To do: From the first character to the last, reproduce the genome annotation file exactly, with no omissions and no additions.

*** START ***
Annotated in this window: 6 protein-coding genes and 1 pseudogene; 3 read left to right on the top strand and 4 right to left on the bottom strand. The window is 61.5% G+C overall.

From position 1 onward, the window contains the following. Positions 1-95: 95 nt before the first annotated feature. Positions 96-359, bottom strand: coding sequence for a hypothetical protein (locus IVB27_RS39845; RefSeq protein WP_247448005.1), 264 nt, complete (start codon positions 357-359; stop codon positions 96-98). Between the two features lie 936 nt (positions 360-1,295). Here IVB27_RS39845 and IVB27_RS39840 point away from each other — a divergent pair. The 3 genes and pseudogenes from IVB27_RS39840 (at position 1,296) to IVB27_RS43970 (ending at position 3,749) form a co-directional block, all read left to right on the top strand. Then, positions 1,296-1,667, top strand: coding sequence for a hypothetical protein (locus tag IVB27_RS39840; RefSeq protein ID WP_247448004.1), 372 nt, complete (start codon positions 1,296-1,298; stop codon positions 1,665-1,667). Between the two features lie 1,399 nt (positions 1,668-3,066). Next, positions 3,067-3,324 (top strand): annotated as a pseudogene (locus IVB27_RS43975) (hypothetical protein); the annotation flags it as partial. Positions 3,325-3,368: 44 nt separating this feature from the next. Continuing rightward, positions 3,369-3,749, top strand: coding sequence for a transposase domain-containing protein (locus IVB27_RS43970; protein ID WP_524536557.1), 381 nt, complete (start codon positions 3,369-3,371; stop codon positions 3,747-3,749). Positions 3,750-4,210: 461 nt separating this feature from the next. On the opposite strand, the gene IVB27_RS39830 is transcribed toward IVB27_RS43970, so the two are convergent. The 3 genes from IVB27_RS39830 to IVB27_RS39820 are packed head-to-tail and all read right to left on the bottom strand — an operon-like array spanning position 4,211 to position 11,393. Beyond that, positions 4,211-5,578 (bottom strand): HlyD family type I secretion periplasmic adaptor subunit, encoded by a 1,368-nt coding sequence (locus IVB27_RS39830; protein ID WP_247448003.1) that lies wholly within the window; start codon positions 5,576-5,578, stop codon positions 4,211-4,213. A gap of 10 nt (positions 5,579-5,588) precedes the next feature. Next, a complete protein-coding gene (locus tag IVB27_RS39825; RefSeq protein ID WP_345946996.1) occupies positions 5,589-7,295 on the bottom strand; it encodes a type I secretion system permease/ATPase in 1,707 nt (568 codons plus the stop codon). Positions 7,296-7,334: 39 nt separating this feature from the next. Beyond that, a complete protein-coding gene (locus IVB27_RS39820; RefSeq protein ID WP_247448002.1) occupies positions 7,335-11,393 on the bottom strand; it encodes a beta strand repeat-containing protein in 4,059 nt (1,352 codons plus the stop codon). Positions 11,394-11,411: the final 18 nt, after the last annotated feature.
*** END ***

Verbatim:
Annotated in this window: 6 protein-coding genes and 1 pseudogene; 3 read left to right on the top strand and 4 right to left on the bottom strand. The window is 61.5% G+C overall.

From position 1 onward, the window contains the following. Positions 1-95: 95 nt before the first annotated feature. Positions 96-359, bottom strand: coding sequence for a hypothetical protein (locus IVB27_RS39845; RefSeq protein WP_247448005.1), 264 nt, complete (start codon positions 357-359; stop codon positions 96-98). Between the two features lie 936 nt (positions 360-1,295). Here IVB27_RS39845 and IVB27_RS39840 point away from each other — a divergent pair. The 3 genes and pseudogenes from IVB27_RS39840 (at position 1,296) to IVB27_RS43970 (ending at position 3,749) form a co-directional block, all read left to right on the top strand. Then, positions 1,296-1,667, top strand: coding sequence for a hypothetical protein (locus tag IVB27_RS39840; RefSeq protein ID WP_247448004.1), 372 nt, complete (start codon positions 1,296-1,298; stop codon positions 1,665-1,667). Between the two features lie 1,399 nt (positions 1,668-3,066). Next, positions 3,067-3,324 (top strand): annotated as a pseudogene (locus IVB27_RS43975) (hypothetical protein); the annotation flags it as partial. Positions 3,325-3,368: 44 nt separating this feature from the next. Continuing rightward, positions 3,369-3,749, top strand: coding sequence for a transposase domain-containing protein (locus IVB27_RS43970; protein ID WP_524536557.1), 381 nt, complete (start codon positions 3,369-3,371; stop codon positions 3,747-3,749). Positions 3,750-4,210: 461 nt separating this feature from the next. On the opposite strand, the gene IVB27_RS39830 is transcribed toward IVB27_RS43970, so the two are convergent. The 3 genes from IVB27_RS39830 to IVB27_RS39820 are packed head-to-tail and all read right to left on the bottom strand — an operon-like array spanning position 4,211 to position 11,393. Beyond that, positions 4,211-5,578 (bottom strand): HlyD family type I secretion periplasmic adaptor subunit, encoded by a 1,368-nt coding sequence (locus IVB27_RS39830; protein ID WP_247448003.1) that lies wholly within the window; start codon positions 5,576-5,578, stop codon positions 4,211-4,213. A gap of 10 nt (positions 5,579-5,588) precedes the next feature. Next, a complete protein-coding gene (locus tag IVB27_RS39825; RefSeq protein ID WP_345946996.1) occupies positions 5,589-7,295 on the bottom strand; it encodes a type I secretion system permease/ATPase in 1,707 nt (568 codons plus the stop codon). Positions 7,296-7,334: 39 nt separating this feature from the next. Beyond that, a complete protein-coding gene (locus IVB27_RS39820; RefSeq protein ID WP_247448002.1) occupies positions 7,335-11,393 on the bottom strand; it encodes a beta strand repeat-containing protein in 4,059 nt (1,352 codons plus the stop codon). Positions 11,394-11,411: the final 18 nt, after the last annotated feature.